What can nursing give to me?

Becoming a student nurse can consume you. With placement and academic work mixed together, it can often feel like all you do is nursing! On top of that, we often focus on what you can do for nursing. But what about what nursing can offer for you?

Recently, I’ve opened my eyes and seen the reciprocity within nursing. It started with my Nursing Therapeutic module, where we’ve been learning about Muetzels model who says that a therapeutic relationship between a patient and their nurse requires three components. These include: partnership, intimacy and reciprocity. Since we explored how a therapeutic relationship could benefit both the patient and the nurse, I thought maybe nurses get more out of their career choice than I thought?

Confidence! Going into placement takes guts. You are literally throwing yourself into new situations with new people everyday, and that takes a certain amount of confidence. Speaking to the wider MDT use to fill me with dread, but now I basically chasing them around for questions. This has reflected into my personal confidence A LOT. I am more sure of myself, and what I want to get out of situations.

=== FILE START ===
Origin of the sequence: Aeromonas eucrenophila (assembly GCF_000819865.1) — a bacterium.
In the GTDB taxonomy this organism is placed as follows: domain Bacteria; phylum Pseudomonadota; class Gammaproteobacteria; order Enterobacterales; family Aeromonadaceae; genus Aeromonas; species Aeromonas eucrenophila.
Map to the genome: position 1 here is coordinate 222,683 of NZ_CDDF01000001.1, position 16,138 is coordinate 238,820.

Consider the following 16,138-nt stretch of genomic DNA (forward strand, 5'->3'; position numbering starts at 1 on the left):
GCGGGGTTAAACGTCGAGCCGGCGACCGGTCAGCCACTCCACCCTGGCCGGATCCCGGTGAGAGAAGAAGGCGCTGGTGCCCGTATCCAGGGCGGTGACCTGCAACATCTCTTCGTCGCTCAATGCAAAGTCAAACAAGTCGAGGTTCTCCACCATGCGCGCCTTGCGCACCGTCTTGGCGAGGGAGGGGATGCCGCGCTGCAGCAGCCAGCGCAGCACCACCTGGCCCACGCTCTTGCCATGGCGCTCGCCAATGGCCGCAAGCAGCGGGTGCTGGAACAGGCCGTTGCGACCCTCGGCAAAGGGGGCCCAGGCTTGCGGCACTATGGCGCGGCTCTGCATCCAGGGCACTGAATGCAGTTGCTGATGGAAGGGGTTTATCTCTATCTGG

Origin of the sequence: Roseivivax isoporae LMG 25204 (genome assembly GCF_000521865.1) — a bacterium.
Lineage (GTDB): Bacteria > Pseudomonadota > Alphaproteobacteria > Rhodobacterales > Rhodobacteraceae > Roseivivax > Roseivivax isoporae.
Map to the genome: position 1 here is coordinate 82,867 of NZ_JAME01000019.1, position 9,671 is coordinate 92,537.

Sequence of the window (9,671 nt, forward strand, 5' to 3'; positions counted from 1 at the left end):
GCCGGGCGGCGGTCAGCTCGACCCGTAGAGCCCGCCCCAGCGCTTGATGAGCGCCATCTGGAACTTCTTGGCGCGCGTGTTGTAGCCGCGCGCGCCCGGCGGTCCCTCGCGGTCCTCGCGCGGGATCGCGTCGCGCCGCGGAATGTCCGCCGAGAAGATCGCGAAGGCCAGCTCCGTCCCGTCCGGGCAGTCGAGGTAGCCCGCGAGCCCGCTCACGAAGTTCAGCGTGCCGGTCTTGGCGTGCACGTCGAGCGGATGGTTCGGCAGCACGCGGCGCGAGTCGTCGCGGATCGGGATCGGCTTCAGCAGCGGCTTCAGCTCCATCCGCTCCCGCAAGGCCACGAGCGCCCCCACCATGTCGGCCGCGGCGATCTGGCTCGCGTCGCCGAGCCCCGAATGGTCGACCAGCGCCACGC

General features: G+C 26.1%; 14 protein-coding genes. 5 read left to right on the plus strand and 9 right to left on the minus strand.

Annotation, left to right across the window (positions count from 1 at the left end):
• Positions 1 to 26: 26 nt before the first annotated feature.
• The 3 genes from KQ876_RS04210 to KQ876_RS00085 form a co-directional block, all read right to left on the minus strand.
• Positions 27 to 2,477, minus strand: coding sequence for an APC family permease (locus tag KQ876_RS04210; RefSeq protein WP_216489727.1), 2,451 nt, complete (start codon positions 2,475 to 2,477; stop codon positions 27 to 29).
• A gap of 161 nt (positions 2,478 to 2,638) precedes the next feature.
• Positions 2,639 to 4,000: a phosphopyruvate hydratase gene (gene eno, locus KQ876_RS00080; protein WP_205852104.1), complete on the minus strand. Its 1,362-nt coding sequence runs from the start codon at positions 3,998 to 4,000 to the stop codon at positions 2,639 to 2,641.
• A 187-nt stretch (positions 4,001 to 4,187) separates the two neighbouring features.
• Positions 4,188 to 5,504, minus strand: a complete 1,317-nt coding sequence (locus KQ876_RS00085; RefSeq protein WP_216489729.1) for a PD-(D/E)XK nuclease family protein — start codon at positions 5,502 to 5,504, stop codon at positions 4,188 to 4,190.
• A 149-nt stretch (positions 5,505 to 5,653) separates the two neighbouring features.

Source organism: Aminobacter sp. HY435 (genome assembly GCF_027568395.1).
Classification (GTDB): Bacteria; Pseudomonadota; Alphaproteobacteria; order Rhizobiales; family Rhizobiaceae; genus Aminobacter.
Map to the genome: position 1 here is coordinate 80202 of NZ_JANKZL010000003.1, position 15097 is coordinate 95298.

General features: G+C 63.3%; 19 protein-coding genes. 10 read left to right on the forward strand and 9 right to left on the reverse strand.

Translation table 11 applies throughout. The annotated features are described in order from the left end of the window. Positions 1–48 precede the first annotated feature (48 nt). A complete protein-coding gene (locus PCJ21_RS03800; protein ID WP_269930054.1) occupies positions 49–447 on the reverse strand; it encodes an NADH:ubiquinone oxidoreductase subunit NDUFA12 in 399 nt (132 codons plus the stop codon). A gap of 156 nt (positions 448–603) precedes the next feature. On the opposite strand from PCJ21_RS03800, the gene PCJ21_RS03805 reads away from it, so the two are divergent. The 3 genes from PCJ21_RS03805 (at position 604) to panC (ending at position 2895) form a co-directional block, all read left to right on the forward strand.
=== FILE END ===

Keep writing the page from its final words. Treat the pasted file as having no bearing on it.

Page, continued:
unknown-2Time management. I thought I was organised before I came to uni. I was wrong. I feel I’ve reached a higher-level, as uni has forced me to gain the ability to spread out my work so I’m not over-exerting myself. It’s a VERY good skill, as it’s very easy to become burnt out. Spreading out work helps you fit in the other important stuff that isn’t necessarily related to nursing/uni but is absolutely vital! Get yourself a fab diary and a calendar life will become easier.

Problem-solving. I recently attended an inter-professional workshop with our lovely midwives all about the health needs of refugees. Once we were put into teams, it was like somnurses and midwiveseone lit a spark! Suddenly, adult nurses + midwives + child nurses + mental health nurses were able to outline all these potential solutions to the fictional family we were ‘caring for’. We were more than able to use our combined knowledge to solve the situation with ease!

Honesty. Before uni, I would often be told to do something at work/school and just nod endlessly until they told me to go and do it. What would happen? I would have literally no idea what I was meant to be doing. You can’t really do that in nursing, so you end up asking more questions and understanding where you need support. This not only shows honesty, but it shows a lot of maturity as well.

This is not an exhaustive list by any means, but its great to reflect back on how you’ve grown. I would urge any of you to do the same! Not only is it a useful skill for interviews, but it really helps with realising why this degree is so worth it.

What has nursing given to you? Comment, tell us on facebook/twitter or send us an email!

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Commentary: “If you need anything just use the Buzzer…”